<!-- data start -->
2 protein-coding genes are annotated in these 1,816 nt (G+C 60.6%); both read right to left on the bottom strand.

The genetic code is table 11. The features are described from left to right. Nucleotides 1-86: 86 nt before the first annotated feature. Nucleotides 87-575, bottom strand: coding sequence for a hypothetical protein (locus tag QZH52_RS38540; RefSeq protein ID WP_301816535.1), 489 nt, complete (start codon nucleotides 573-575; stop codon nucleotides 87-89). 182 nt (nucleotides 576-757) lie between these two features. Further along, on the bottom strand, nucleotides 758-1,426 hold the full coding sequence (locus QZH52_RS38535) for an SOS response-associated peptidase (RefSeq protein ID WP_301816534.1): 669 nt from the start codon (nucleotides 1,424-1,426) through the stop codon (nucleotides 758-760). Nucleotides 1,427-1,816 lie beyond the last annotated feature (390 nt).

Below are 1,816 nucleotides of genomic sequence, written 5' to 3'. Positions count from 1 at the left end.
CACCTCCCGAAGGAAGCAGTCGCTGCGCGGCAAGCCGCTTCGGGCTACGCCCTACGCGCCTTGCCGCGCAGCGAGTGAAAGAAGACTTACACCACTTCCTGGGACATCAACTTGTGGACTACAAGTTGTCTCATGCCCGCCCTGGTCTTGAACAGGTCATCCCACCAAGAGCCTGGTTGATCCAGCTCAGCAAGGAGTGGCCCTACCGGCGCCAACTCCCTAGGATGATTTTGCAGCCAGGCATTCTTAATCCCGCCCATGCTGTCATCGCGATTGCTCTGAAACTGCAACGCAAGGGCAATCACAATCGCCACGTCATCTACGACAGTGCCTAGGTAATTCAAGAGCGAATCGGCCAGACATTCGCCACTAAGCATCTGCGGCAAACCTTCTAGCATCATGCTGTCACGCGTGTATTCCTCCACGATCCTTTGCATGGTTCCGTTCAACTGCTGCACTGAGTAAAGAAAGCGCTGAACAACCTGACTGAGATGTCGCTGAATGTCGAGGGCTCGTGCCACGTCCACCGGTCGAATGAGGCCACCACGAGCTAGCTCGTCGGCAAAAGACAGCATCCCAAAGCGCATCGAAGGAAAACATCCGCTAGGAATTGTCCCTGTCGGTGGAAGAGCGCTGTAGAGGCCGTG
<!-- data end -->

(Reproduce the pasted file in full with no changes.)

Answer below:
2 protein-coding genes are annotated in these 1,816 nt (G+C 60.6%); both read right to left on the bottom strand.

The genetic code is table 11. The features are described from left to right. Nucleotides 1-86: 86 nt before the first annotated feature. Nucleotides 87-575, bottom strand: coding sequence for a hypothetical protein (locus tag QZH52_RS38540; RefSeq protein ID WP_301816535.1), 489 nt, complete (start codon nucleotides 573-575; stop codon nucleotides 87-89). 182 nt (nucleotides 576-757) lie between these two features. Further along, on the bottom strand, nucleotides 758-1,426 hold the full coding sequence (locus QZH52_RS38535) for an SOS response-associated peptidase (RefSeq protein ID WP_301816534.1): 669 nt from the start codon (nucleotides 1,424-1,426) through the stop codon (nucleotides 758-760). Nucleotides 1,427-1,816 lie beyond the last annotated feature (390 nt).

Below are 1,816 nucleotides of genomic sequence, written 5' to 3'. Positions count from 1 at the left end.
CACCTCCCGAAGGAAGCAGTCGCTGCGCGGCAAGCCGCTTCGGGCTACGCCCTACGCGCCTTGCCGCGCAGCGAGTGAAAGAAGACTTACACCACTTCCTGGGACATCAACTTGTGGACTACAAGTTGTCTCATGCCCGCCCTGGTCTTGAACAGGTCATCCCACCAAGAGCCTGGTTGATCCAGCTCAGCAAGGAGTGGCCCTACCGGCGCCAACTCCCTAGGATGATTTTGCAGCCAGGCATTCTTAATCCCGCCCATGCTGTCATCGCGATTGCTCTGAAACTGCAACGCAAGGGCAATCACAATCGCCACGTCATCTACGACAGTGCCTAGGTAATTCAAGAGCGAATCGGCCAGACATTCGCCACTAAGCATCTGCGGCAAACCTTCTAGCATCATGCTGTCACGCGTGTATTCCTCCACGATCCTTTGCATGGTTCCGTTCAACTGCTGCACTGAGTAAAGAAAGCGCTGAACAACCTGACTGAGATGTCGCTGAATGTCGAGGGCTCGTGCCACGTCCACCGGTCGAATGAGGCCACCACGAGCTAGCTCGTCGGCAAAAGACAGCATCCCAAAGCGCATCGAAGGAAAACATCCGCTAGGAATTGTCCCTGTCGGTGGAAGAGCGCTGTAGAGGCCGTG